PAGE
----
In Search of a Good Life

I am reading a book called Back from the Land: How Young Americans Went to Nature in the 1970s, and Why They Came Back by Eleanor Agnew.  I am glad to have found this book at the beginning of my homesteading research.  Many of the reasons hippies started a “back-to-the-land movement” are the same reasons I have for being drawn to that kind of life in this decade.  I, too, am fed up with capitalism, the technologically-driven status quo, agri-business, election politics and the failure of progressive promises.  I have the desire for freedom, natural good health, self-sufficiency, community, sustainable living and a gentle relationship with the land.  If these motivators moved more than one million Americans in the 70s from urban lifestyles into homesteads, communes and small farms, why aren’t they still there?  “A study by the Stanford Research Institute estimated that ‘from four to five million adults were wholeheartedly committed to leading a simple life and that double that number adhered to and acted on some but not all of its basic tenets.”  Economic uncertainly fueled some survivalist rationales in that decade and could certainly be applicable today, right?  What happened in the “Me Generation” that brought these people back into the consumerist culture?

I’m only on Chapter 5, but I’m beginning to see the pendulum of privilege to poverty coming into play.  The homesteading hippies were largely white middle class folk who had no family experience of farming or living on the land.  The longer they stayed out there, the more “improvements” they began to incorporate into their lives.  The authors writes that she and her husband spent all of the capital they had on land ($1,000 for 62 acres in Maine!) and planned to heat their cabin with wood.  Their house in the city didn’t sell until late November, so it was December when they moved into the 34 x 24 foot log cabin heated with one wood stove.  The temperature inside the house was largely unaffected by the one stove, so they bought another stove and stayed with neighbors for 10 days until the thermometer hit 60 inside.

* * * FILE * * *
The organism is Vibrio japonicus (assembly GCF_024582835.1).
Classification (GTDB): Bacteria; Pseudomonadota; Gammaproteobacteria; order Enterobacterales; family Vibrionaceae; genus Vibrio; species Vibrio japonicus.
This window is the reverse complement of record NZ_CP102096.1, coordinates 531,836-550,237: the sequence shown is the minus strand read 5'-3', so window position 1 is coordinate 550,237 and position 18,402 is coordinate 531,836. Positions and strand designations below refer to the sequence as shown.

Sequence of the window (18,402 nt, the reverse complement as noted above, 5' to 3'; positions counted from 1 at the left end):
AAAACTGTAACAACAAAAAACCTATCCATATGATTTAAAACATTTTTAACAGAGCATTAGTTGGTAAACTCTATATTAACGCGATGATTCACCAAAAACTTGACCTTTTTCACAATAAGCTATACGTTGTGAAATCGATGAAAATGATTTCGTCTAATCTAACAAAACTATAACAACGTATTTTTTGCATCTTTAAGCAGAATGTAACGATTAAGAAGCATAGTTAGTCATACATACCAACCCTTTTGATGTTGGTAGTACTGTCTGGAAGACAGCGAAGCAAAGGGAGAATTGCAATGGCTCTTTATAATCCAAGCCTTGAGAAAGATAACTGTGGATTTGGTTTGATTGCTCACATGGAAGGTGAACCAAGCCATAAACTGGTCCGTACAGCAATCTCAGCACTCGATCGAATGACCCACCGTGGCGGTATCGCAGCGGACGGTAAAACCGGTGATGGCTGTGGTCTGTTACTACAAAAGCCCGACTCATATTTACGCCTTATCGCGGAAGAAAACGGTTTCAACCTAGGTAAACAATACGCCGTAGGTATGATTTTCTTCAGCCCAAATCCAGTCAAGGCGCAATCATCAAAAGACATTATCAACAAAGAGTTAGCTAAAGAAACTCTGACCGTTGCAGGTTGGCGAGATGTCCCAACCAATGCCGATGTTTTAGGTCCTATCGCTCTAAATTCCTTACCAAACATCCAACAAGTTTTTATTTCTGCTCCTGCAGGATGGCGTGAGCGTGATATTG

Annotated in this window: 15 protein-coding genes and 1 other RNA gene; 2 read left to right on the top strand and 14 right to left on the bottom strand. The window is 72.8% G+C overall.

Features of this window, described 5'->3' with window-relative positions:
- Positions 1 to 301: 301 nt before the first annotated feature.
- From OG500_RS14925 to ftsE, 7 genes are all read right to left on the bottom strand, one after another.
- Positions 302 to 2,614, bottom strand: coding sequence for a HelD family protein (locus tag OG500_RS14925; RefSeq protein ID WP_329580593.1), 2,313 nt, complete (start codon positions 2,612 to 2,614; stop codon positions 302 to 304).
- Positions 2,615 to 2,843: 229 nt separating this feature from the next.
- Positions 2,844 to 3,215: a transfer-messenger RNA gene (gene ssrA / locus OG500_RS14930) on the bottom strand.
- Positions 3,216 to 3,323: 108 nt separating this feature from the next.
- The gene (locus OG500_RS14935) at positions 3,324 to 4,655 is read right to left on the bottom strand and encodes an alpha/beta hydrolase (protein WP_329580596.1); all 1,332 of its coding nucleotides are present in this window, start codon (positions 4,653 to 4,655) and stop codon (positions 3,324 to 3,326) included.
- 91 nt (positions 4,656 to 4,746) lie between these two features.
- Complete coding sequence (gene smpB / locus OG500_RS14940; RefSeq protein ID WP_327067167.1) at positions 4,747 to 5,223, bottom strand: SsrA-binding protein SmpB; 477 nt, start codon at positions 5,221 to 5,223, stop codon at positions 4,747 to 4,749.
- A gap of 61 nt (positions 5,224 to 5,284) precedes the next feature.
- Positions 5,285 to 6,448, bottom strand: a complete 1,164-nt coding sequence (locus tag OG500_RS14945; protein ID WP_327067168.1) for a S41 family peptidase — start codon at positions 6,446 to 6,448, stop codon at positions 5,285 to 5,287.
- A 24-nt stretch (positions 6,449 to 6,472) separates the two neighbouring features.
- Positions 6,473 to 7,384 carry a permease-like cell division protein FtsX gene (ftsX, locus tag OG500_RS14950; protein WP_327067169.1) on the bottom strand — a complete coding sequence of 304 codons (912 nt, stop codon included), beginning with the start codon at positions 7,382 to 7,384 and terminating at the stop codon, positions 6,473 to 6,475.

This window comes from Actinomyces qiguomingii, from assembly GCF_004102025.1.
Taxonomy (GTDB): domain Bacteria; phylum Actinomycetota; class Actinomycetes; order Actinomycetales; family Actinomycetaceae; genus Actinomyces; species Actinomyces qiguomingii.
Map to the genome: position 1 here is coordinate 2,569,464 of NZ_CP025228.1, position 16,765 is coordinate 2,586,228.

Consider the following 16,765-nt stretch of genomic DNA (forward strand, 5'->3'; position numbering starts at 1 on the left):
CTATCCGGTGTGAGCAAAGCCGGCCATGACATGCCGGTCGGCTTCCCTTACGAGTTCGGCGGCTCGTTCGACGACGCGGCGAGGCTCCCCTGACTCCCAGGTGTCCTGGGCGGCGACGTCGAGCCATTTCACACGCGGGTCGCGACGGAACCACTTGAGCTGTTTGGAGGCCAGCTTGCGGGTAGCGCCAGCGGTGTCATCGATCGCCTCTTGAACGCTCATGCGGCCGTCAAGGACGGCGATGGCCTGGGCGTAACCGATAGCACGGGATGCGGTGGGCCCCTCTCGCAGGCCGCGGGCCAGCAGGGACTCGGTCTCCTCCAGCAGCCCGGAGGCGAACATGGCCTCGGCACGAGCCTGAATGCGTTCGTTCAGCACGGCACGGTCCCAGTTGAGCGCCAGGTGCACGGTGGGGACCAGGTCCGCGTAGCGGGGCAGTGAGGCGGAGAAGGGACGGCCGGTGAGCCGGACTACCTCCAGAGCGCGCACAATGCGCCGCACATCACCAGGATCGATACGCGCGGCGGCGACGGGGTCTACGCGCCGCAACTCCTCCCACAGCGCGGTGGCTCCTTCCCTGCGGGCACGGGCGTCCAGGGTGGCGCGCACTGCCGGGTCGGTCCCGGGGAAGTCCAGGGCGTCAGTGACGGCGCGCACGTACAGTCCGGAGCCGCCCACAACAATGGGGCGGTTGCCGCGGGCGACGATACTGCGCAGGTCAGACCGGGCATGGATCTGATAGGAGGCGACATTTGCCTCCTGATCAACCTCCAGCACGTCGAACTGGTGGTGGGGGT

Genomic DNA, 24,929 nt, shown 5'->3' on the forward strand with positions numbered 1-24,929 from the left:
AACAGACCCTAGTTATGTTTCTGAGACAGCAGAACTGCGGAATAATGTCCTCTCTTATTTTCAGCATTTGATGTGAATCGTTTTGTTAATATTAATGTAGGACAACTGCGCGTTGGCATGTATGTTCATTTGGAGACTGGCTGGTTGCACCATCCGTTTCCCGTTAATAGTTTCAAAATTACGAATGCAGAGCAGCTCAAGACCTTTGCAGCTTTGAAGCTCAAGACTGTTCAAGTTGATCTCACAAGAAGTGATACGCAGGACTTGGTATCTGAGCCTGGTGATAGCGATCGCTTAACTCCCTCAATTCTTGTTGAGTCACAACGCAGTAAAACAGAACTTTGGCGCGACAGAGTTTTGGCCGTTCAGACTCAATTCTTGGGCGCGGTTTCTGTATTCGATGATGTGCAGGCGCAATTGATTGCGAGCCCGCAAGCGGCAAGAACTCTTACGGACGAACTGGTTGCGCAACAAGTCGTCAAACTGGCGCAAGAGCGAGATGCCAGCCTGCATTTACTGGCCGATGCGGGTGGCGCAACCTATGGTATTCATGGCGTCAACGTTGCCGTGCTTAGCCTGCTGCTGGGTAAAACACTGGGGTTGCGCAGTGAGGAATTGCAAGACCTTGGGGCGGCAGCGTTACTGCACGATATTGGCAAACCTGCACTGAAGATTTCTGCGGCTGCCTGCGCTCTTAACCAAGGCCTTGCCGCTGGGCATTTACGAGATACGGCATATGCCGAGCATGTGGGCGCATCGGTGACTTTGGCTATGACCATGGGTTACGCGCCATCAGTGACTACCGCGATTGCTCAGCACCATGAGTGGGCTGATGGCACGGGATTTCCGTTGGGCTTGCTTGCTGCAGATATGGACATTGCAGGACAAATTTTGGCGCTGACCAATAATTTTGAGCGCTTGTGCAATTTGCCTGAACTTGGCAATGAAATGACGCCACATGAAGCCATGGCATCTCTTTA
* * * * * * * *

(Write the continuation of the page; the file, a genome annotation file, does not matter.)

You could say that most of these folks were naive about the realities of nature.  Living more closely with natural surroundings means living more closely to natural processes.  Weather.  Change.  Unpredictable events.  Death.  I suppose being realistic would be to decide well in advance how you would prepare for certain conditions and how you would accept conditions for which you were not prepared.  And then to do the preparing you could do.  Am I prepared to be cold or injured or repulsed by sights, smells and sensations?  Am I prepared to be afraid?  Am I prepared to experience failures and setbacks on many levels?  Do I want the freedom of danger?

Is it all golden leaves and smiles?

There are also pages and pages of first hand accounts that assert that the years spent homesteading were the best years of life.  For many, the positives far outweighed any negative memories.  So the question for our next Summit Meeting is: How do you want to live?  And I want details as well as values.  Do we have electricity? Plumbing?  Do we slaughter animals?  How will we use money?  How will we build community?

I don’t want to say that somewhere out there is a perfect way of life.  I’m not sure that is true.  I want to say instead that in the discussions and efforts and experiences of this process, we will find ourselves living.  Let that be the epiphany we celebrate.

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